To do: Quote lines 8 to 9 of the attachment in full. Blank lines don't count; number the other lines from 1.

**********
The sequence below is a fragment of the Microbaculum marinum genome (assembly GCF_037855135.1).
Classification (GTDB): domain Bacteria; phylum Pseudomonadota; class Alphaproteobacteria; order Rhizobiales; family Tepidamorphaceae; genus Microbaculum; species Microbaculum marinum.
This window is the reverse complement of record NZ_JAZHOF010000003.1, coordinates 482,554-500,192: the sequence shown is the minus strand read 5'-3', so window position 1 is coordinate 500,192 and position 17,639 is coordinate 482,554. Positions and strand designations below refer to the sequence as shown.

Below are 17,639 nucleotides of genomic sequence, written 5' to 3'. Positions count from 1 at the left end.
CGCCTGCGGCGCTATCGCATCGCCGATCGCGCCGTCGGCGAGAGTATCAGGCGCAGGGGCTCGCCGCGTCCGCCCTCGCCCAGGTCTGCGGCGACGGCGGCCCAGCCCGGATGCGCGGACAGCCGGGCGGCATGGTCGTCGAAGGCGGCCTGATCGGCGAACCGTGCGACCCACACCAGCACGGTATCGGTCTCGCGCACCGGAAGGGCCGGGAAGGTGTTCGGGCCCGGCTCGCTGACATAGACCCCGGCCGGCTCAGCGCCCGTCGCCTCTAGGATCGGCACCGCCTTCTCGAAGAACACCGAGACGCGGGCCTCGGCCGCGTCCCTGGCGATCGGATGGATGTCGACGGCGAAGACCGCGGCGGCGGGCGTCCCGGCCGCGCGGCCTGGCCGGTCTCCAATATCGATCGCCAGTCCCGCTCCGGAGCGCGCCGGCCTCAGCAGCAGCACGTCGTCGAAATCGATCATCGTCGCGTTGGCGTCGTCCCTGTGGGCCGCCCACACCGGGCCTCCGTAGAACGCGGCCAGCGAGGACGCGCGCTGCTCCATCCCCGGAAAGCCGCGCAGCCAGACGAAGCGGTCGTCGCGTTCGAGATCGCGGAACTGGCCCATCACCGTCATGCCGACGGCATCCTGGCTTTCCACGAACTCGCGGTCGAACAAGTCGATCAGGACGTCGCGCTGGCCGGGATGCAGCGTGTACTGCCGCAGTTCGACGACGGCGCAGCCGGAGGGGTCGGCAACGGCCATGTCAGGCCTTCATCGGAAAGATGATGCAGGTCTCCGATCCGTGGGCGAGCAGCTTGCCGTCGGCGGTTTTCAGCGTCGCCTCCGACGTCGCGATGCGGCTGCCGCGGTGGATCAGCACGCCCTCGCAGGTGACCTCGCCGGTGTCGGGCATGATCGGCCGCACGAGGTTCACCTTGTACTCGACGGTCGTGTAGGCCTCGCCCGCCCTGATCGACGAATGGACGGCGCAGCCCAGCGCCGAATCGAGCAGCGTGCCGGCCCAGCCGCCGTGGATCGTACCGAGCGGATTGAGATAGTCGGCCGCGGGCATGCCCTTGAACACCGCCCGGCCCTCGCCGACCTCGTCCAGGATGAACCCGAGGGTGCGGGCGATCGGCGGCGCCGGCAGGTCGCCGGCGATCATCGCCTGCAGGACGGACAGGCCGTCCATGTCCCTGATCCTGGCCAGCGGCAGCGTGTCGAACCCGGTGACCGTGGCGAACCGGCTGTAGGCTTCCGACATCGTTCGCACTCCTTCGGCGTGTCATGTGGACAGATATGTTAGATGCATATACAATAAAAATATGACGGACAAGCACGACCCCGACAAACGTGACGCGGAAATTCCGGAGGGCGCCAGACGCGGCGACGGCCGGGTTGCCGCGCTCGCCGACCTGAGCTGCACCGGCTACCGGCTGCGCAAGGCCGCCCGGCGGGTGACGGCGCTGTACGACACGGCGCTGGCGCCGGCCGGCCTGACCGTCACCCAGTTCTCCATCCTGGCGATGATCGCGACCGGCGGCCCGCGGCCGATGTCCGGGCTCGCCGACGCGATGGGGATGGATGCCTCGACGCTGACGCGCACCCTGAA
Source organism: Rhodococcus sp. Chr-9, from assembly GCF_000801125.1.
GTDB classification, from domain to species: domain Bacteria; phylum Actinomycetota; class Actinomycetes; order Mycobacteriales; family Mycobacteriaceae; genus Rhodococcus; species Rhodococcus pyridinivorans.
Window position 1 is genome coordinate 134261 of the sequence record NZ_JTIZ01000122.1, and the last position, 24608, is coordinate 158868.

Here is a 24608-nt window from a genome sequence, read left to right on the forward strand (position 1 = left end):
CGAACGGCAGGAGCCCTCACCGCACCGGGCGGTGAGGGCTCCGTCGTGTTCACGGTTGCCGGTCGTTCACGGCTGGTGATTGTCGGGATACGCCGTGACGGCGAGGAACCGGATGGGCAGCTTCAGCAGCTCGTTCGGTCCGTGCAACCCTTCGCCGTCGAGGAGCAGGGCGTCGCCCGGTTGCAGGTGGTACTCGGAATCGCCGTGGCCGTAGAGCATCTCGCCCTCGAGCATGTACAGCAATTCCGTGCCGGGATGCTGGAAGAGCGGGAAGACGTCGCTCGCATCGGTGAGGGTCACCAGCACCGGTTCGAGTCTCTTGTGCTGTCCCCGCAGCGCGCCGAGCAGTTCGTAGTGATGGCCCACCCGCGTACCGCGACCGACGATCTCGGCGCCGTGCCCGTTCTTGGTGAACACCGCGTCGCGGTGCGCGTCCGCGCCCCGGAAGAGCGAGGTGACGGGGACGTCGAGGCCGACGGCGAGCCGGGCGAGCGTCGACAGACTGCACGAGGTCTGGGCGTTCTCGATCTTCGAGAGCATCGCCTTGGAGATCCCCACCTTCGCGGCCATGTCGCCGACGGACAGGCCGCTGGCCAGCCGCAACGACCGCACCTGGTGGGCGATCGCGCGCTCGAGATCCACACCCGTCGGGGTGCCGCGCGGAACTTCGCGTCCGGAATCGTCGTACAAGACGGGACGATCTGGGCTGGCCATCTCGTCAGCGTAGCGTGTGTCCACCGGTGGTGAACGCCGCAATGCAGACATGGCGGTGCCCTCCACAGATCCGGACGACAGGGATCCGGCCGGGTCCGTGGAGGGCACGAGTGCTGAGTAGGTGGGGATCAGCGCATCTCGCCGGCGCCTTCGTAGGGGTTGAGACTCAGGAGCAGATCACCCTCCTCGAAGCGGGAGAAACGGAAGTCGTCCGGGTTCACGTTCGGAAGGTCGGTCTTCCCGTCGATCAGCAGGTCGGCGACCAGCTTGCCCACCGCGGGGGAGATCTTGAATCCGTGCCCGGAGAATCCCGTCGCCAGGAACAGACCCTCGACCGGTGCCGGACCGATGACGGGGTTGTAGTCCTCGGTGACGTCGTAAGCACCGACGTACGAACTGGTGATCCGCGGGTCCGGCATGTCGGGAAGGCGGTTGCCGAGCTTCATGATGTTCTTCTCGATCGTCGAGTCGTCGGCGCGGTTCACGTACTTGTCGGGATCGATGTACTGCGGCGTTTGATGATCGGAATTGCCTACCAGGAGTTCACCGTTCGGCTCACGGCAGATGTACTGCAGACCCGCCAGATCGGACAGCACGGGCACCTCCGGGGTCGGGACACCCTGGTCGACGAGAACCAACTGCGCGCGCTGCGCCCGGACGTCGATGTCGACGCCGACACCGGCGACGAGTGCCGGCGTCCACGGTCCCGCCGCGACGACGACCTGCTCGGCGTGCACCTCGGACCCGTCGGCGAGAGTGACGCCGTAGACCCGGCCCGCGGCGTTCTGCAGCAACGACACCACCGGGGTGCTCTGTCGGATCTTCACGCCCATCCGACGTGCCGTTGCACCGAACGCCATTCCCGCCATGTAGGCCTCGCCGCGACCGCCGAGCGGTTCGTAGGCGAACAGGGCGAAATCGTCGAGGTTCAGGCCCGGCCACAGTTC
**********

Window position 1 is genome coordinate 134261 of the sequence record NZ_JTIZ01000122.1, and the last position, 24608, is coordinate 158868.

Here is a 24608-nt window from a genome sequence, read left to right on the forward strand (position 1 = left end):